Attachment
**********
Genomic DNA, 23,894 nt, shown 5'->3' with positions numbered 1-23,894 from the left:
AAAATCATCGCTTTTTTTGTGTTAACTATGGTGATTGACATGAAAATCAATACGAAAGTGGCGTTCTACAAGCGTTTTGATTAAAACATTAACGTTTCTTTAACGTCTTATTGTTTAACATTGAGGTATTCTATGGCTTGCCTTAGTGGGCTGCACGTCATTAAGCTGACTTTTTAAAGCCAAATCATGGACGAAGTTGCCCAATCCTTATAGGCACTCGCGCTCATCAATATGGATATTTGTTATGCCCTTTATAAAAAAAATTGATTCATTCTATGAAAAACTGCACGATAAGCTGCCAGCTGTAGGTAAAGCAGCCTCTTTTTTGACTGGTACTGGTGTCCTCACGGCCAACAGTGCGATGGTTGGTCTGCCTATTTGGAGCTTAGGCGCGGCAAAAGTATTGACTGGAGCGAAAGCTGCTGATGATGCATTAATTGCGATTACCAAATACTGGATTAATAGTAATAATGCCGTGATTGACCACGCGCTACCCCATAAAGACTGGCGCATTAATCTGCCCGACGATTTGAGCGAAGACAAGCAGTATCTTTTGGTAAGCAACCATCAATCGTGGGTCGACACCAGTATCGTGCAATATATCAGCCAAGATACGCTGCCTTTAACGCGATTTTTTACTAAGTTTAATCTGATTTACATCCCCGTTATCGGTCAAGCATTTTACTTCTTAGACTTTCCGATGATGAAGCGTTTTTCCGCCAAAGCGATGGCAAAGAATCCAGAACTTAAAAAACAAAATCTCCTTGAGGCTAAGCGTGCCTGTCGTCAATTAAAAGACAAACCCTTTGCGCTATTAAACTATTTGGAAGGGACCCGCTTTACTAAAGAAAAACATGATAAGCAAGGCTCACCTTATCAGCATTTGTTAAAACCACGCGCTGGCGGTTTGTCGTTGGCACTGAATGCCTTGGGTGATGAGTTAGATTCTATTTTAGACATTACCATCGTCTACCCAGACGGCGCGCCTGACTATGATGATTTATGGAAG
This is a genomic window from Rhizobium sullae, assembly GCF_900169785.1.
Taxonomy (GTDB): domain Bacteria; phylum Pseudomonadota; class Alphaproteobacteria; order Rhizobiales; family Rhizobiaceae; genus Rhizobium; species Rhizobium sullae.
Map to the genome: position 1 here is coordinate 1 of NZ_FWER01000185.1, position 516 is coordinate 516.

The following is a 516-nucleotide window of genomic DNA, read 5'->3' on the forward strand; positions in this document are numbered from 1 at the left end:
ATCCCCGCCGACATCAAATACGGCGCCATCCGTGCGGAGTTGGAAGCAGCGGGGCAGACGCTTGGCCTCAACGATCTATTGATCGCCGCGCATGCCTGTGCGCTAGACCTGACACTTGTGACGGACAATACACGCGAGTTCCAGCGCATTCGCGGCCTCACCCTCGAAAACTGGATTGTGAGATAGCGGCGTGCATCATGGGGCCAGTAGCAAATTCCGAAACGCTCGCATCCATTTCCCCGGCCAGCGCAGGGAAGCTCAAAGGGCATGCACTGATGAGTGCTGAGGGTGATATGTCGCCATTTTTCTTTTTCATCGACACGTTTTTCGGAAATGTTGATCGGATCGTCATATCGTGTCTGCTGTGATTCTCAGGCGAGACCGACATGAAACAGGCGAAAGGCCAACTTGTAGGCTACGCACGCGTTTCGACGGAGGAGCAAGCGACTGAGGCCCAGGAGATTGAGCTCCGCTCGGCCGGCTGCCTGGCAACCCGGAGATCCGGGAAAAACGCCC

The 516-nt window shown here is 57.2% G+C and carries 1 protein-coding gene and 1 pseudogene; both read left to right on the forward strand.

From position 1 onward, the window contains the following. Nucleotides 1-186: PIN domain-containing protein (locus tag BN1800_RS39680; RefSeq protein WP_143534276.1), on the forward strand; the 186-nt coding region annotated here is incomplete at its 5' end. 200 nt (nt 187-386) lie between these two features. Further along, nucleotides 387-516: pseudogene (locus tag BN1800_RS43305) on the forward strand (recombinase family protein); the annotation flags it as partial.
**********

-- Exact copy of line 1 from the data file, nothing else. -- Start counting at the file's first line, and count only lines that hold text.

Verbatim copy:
Genomic DNA, 23,894 nt, shown 5'->3' with positions numbered 1-23,894 from the left: